thoughts on sunday school

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(NB. This is the intro for a cobbled-together but still pretty snazzy journal for Prozdor, a Sunday school I’ve had the privilege of teaching at. You can preview and purchase it here.)

Here’s the existential question behind Sunday school: how do you squeeze a vast, unwieldy, and complex culture/tradition/religion/language into a handful of groggy hours? You can’t, of course. Not even close. But the attempt must be made nonetheless, and so the morning becomes a sort of pedagogical triage: which subject deserves to be taught, what can be taught, how best to teach with limited resources. How to make the boring but necessary more palatable? What’s preferable, narrow expertise or a wider familiarity? Ethics or history? Holy books or wholesome living?

It’s like viewing a galaxy through a peephole.

Because the uncomfortable truth is that Jewish education was never meant to be supplemental. Actually, it wasn’t even designed for the classroom, even as a non-extracurricular; tests, lesson plans, projects are far too limited a tool. Sure, the gifted teacher can relay information and hope (pray) that it’s retained, maybe – if she’s exceptional –provoke curiosity, or even occasionally inspire. But whatever Judaism is simply can’t be reduced to a series of questions/answers, fill-in-the-blanks, or a monologue of bulleted points, even with handy visual aids and charts.

That’s not to say that the classroom experience isn’t important. It is, in fact, vital: Specifics have to be taught, memorized, practiced. But rarely will plain ol’ schooling successfully transmit the messy intangibles of ‘tradition’: the ambience, modes of thought, the appreciation, the curiosity, the pride. The feelings, the attitudes and associations, have to be cultivated and nurtured. And that’s a constant and never-ending assignment.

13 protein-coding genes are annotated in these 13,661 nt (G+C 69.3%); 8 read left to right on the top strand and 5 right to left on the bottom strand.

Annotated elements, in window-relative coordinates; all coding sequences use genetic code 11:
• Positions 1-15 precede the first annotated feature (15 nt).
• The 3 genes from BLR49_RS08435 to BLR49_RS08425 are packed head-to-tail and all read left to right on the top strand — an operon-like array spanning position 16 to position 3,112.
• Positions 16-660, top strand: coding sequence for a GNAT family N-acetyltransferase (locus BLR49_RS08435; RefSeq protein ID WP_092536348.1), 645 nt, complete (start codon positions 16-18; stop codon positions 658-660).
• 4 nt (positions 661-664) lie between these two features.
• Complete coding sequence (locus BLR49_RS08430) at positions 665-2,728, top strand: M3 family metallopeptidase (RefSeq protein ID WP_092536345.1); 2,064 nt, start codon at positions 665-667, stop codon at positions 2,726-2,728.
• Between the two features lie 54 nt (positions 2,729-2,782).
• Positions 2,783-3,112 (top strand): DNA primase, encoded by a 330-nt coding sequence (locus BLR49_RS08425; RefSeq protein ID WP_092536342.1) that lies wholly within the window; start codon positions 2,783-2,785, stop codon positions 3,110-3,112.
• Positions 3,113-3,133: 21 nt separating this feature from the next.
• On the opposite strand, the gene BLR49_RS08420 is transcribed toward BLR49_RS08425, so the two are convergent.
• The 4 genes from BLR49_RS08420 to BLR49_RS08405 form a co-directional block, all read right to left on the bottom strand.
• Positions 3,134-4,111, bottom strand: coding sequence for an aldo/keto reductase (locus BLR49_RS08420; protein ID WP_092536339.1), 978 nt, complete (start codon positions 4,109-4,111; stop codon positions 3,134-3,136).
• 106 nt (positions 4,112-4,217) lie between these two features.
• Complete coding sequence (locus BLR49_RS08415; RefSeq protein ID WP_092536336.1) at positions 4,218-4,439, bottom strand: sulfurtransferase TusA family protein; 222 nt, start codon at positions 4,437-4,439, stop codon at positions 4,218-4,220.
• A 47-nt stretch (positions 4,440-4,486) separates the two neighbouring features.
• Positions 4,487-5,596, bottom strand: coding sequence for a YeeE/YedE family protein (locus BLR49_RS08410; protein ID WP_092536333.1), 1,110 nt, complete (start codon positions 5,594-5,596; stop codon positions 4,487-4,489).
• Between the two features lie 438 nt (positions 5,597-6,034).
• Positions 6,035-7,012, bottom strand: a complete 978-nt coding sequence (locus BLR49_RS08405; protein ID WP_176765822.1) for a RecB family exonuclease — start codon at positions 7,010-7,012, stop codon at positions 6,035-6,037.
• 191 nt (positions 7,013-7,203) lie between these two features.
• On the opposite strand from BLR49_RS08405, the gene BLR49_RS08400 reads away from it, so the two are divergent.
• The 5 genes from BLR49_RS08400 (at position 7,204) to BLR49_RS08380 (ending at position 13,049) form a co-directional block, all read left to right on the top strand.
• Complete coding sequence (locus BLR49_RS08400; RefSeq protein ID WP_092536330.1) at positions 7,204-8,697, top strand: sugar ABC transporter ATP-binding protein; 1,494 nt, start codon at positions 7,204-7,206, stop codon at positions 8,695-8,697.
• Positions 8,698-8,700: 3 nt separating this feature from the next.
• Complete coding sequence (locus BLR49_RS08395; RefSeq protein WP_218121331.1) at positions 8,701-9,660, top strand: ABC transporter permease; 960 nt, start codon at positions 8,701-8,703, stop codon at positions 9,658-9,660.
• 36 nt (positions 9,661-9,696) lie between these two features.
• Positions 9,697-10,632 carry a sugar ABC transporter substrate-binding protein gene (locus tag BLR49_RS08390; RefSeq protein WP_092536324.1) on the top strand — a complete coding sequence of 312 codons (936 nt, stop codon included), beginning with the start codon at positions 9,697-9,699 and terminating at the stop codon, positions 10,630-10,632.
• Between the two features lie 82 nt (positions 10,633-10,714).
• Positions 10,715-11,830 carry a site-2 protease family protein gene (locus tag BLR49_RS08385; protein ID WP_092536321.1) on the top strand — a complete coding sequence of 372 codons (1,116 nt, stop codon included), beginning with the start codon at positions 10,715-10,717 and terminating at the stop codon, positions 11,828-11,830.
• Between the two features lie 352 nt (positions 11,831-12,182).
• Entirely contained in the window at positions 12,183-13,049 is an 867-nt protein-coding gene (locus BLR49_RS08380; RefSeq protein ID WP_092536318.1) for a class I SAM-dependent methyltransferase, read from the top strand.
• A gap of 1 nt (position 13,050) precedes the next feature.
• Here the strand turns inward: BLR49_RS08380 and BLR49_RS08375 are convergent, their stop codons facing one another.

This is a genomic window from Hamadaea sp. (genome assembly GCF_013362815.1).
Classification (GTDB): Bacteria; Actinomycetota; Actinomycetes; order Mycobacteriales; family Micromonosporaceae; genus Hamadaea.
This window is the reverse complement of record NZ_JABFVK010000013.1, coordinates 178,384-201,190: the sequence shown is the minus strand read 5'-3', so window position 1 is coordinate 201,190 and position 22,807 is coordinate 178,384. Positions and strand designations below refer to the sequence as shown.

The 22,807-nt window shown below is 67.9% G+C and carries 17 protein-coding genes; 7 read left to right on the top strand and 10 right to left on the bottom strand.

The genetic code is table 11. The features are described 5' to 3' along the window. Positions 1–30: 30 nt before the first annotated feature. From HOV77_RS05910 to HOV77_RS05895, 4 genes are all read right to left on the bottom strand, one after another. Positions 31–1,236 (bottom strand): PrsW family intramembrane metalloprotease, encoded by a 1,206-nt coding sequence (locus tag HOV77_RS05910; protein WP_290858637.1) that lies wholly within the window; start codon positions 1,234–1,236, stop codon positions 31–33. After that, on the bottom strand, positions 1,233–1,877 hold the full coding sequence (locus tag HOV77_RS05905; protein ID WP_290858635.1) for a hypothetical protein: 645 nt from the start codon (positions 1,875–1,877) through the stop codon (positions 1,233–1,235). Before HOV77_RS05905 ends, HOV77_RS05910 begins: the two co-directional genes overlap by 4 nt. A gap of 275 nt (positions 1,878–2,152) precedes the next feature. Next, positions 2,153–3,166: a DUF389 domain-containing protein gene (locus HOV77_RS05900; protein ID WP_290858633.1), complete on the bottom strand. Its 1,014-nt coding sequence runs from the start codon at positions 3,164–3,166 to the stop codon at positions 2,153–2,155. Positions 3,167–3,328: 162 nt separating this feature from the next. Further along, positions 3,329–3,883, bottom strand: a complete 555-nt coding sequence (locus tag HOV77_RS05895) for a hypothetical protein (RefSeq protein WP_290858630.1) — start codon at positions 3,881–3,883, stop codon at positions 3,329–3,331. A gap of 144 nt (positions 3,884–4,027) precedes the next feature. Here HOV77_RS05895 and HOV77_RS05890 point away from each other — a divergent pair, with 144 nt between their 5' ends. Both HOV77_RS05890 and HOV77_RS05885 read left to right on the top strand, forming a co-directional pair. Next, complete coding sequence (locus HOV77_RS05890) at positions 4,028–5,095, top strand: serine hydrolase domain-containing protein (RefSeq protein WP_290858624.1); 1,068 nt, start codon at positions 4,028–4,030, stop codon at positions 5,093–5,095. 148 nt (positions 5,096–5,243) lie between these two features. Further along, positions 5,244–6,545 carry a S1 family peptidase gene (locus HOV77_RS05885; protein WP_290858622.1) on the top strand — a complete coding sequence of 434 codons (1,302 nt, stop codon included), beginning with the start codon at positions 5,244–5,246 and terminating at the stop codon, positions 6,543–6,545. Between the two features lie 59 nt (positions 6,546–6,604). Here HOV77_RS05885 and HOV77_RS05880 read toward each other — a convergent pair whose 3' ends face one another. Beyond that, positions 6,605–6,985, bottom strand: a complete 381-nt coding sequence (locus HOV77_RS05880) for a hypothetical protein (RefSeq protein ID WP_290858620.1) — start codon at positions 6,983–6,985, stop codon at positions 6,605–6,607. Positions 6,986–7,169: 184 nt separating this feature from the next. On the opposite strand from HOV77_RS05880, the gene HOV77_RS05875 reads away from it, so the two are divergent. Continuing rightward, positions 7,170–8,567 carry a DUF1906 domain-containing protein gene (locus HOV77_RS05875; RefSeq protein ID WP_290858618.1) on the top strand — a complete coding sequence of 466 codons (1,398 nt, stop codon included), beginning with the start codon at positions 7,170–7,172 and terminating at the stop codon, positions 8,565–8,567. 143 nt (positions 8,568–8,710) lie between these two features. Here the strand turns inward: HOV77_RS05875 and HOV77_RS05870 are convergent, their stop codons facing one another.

Most importantly, the educational conversation can’t be one-way. There has to be dialogue, provocation and reaction and re-reaction, where experience and involvement – on whatever level – is at least on par with hard information. Prozdor has, through continuous reflection and innovation, long excelled at maintaining their end of the conversation. A forum for the students to respond is really the final, logical piece.

And so I’m proud to present the inaugural edition of pröz, a journal by Prozdor students, for, well, everyone… [Note: the remainder has been excised, cuz it’s none of yo bizness.]

Thank you.

Written by menachemkaiser

12 May at 12:43

Posted in rants

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